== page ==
Each of the technologies were identified as having high potential for improving human health and of being of intense industry and investor interest. The awardees were selected from a pool of 45 applicants from 8 institutions in Pennsylvania, New Jersey and Delaware. Since its inception in 2009, the QED program has provided development services for over 100 academic researchers with over $8M invested in 41 projects.  Ten startups or licensing deals have resulted.

 

The Science Center’s commercialization programs, of which QED is part, is a leader in the development of biotechnology across the region. Equipped with deep expertise both in-house and in its network of advisors, the Science Center can efficiently identify, evaluate, accelerate, and finance the most promising life science ideas and businesses.  The Science Center’s first-hand research, startup, and investment experience and its expanding set of analytical tools are used not only by academia but increasingly by industry partners seeking to simplify scouting operations around licensing, mergers and acquisitions, investment, and out-sourced technology incubation. 

 

QED receives support from the Department of Health of the Commonwealth of Pennsylvania.

 

To learn more about how the Science Center Commercialization team can help with your technology or more about our industry and investor sourcing and diligence services, visit www.sciencecenter.org or contact us at info@sciencecenter.org


About the Science Center 
Located in the heart of uCity Square, the Science Center is mission-driven nonprofit that commercializes promising technology, cultivates talent and convenes people to inspire action. For over 50 years, the Science Center has supported startups, research, and economic development in the life sciences, healthcare, physical sciences, and emerging technology sectors. As a result, Science Center-supported companies account for one out of every 100 jobs in the Greater Philadelphia region and drive $13 billion in economic activity in the region annually. By providing resources and programming for any stage of a business’s lifecycle, the Science Center helps scientists, entrepreneurs and innovators take their concepts from idea to IPO – and beyond. For more information about the Science Center, visit www.sciencecenter.org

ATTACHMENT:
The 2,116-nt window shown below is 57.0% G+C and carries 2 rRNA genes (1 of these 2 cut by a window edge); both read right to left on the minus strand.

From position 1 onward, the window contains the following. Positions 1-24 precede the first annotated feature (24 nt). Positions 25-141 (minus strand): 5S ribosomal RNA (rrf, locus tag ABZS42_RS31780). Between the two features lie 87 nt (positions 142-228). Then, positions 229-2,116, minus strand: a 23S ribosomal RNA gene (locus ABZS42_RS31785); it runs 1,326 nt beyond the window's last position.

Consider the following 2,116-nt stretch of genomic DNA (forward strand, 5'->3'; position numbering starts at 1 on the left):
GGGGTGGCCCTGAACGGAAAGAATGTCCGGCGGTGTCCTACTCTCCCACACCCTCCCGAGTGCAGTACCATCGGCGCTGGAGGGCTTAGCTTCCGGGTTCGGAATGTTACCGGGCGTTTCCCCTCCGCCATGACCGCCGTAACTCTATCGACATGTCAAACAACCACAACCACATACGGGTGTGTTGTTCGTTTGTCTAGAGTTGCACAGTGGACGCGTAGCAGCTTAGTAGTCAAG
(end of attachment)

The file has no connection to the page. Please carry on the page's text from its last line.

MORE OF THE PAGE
About the QED Proof-of-Concept Program
The QED Program provides funding and business development support for academic researchers developing early-stage life science and healthcare technologies with high commercial potential.  A common participation agreement that defines matching funds, indirect costs, and intellectual property management, has been signed by 21 universities and research institutions in Pennsylvania, New Jersey, and Delaware: Children’s Hospital of Philadelphia, Delaware State University, Drexel University, Fox Chase Cancer Center, Harrisburg University of Science and Technology, Lankenau Institute for Medical Research, Lehigh University, Monell Chemical Senses Center, Moravian College, New Jersey Institute of Technology, The Pennsylvania State University, Philadelphia College of Osteopathic Medicine, Rowan University, Rutgers, The State University of New Jersey, Temple University, Thomas Jefferson University, University of Delaware, University of Pennsylvania, University of the Sciences, Widener University, and The Wistar Institute.